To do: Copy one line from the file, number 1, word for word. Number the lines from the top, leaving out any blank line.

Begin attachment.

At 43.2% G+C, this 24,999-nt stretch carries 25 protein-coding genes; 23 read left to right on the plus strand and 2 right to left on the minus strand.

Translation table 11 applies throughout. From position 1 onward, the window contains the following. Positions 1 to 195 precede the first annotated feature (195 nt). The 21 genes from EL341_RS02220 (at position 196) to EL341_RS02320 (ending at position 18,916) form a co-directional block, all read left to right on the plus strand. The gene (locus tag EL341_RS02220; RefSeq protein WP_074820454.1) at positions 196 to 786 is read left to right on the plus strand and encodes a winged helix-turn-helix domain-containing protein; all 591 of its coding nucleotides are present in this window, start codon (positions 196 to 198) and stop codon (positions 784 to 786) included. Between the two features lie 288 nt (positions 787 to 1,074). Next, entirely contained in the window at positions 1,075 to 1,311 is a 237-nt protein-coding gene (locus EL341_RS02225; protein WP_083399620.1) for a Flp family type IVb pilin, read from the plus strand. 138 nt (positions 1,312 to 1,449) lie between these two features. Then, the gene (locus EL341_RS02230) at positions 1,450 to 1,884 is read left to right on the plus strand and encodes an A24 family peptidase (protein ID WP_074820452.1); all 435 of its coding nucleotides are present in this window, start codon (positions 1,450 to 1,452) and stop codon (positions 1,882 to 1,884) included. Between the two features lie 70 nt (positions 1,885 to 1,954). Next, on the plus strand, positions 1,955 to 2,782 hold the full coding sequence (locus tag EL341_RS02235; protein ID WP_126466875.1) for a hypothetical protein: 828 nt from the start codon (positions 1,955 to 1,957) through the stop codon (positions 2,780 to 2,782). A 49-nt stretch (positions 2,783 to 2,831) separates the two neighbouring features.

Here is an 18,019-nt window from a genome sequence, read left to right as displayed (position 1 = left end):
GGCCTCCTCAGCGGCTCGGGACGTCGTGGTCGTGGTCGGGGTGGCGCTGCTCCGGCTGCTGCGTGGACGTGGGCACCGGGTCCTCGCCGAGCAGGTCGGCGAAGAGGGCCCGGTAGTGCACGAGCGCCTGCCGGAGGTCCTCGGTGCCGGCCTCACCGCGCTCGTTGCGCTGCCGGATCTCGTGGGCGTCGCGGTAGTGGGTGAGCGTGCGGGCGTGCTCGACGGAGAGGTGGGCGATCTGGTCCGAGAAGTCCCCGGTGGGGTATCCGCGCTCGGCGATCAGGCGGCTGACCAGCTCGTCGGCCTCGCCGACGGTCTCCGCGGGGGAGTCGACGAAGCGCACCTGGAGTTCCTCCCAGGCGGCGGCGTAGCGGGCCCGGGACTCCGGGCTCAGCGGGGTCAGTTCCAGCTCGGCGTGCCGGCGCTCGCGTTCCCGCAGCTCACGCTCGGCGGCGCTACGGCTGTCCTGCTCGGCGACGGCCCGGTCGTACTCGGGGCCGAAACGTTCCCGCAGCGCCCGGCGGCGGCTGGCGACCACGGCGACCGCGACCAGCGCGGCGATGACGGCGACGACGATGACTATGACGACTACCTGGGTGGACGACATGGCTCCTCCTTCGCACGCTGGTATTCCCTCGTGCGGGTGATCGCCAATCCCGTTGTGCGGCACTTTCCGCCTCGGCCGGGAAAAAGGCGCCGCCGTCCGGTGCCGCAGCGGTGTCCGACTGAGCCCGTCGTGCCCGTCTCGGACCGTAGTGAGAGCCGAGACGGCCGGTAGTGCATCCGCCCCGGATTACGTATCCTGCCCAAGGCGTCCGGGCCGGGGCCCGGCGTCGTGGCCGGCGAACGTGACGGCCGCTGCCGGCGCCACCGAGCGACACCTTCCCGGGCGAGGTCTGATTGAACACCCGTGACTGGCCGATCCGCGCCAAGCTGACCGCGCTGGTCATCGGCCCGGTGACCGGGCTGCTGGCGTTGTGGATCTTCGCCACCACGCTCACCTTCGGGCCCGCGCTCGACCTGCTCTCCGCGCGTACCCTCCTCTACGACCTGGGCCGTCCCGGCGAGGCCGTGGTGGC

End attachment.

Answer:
At 43.2% G+C, this 24,999-nt stretch carries 25 protein-coding genes; 23 read left to right on the plus strand and 2 right to left on the minus strand.